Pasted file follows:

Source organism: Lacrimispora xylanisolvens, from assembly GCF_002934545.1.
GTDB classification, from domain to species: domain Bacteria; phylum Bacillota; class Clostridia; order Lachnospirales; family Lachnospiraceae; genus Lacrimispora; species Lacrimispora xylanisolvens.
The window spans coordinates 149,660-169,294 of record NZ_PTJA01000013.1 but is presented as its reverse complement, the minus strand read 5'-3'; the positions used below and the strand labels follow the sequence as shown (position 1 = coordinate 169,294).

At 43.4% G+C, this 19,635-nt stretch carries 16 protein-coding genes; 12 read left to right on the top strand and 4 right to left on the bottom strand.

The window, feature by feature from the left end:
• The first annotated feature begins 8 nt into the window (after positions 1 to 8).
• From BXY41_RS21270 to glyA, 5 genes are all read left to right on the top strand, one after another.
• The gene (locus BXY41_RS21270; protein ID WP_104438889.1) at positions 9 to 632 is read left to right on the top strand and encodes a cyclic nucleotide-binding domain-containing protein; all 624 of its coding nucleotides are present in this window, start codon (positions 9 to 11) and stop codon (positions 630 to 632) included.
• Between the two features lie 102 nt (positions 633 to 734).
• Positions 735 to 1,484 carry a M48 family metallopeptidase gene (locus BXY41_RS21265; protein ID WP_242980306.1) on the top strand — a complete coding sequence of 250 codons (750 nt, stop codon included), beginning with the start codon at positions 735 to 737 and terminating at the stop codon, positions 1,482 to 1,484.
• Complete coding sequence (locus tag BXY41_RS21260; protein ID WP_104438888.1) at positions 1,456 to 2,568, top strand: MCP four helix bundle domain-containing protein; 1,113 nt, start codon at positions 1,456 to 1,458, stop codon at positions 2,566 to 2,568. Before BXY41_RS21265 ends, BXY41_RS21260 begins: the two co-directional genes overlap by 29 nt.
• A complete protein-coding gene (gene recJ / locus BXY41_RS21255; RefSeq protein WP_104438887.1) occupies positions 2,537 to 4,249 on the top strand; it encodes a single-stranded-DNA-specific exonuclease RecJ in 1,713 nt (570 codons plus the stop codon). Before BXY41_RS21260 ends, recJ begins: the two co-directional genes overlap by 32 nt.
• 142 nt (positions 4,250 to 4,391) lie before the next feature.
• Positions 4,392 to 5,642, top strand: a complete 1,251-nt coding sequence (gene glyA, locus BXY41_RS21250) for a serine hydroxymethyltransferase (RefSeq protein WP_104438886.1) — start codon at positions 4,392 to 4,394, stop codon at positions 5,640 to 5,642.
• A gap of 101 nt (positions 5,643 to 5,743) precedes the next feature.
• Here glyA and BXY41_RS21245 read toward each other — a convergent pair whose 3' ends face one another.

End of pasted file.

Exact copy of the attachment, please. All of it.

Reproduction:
Source organism: Lacrimispora xylanisolvens, from assembly GCF_002934545.1.
GTDB classification, from domain to species: domain Bacteria; phylum Bacillota; class Clostridia; order Lachnospirales; family Lachnospiraceae; genus Lacrimispora; species Lacrimispora xylanisolvens.
The window spans coordinates 149,660-169,294 of record NZ_PTJA01000013.1 but is presented as its reverse complement, the minus strand read 5'-3'; the positions used below and the strand labels follow the sequence as shown (position 1 = coordinate 169,294).

At 43.4% G+C, this 19,635-nt stretch carries 16 protein-coding genes; 12 read left to right on the top strand and 4 right to left on the bottom strand.

The window, feature by feature from the left end:
• The first annotated feature begins 8 nt into the window (after positions 1 to 8).
• From BXY41_RS21270 to glyA, 5 genes are all read left to right on the top strand, one after another.
• The gene (locus BXY41_RS21270; protein ID WP_104438889.1) at positions 9 to 632 is read left to right on the top strand and encodes a cyclic nucleotide-binding domain-containing protein; all 624 of its coding nucleotides are present in this window, start codon (positions 9 to 11) and stop codon (positions 630 to 632) included.
• Between the two features lie 102 nt (positions 633 to 734).
• Positions 735 to 1,484 carry a M48 family metallopeptidase gene (locus BXY41_RS21265; protein ID WP_242980306.1) on the top strand — a complete coding sequence of 250 codons (750 nt, stop codon included), beginning with the start codon at positions 735 to 737 and terminating at the stop codon, positions 1,482 to 1,484.
• Complete coding sequence (locus tag BXY41_RS21260; protein ID WP_104438888.1) at positions 1,456 to 2,568, top strand: MCP four helix bundle domain-containing protein; 1,113 nt, start codon at positions 1,456 to 1,458, stop codon at positions 2,566 to 2,568. Before BXY41_RS21265 ends, BXY41_RS21260 begins: the two co-directional genes overlap by 29 nt.
• A complete protein-coding gene (gene recJ / locus BXY41_RS21255; RefSeq protein WP_104438887.1) occupies positions 2,537 to 4,249 on the top strand; it encodes a single-stranded-DNA-specific exonuclease RecJ in 1,713 nt (570 codons plus the stop codon). Before BXY41_RS21260 ends, recJ begins: the two co-directional genes overlap by 32 nt.
• 142 nt (positions 4,250 to 4,391) lie before the next feature.
• Positions 4,392 to 5,642, top strand: a complete 1,251-nt coding sequence (gene glyA, locus BXY41_RS21250) for a serine hydroxymethyltransferase (RefSeq protein WP_104438886.1) — start codon at positions 4,392 to 4,394, stop codon at positions 5,640 to 5,642.
• A gap of 101 nt (positions 5,643 to 5,743) precedes the next feature.
• Here glyA and BXY41_RS21245 read toward each other — a convergent pair whose 3' ends face one another.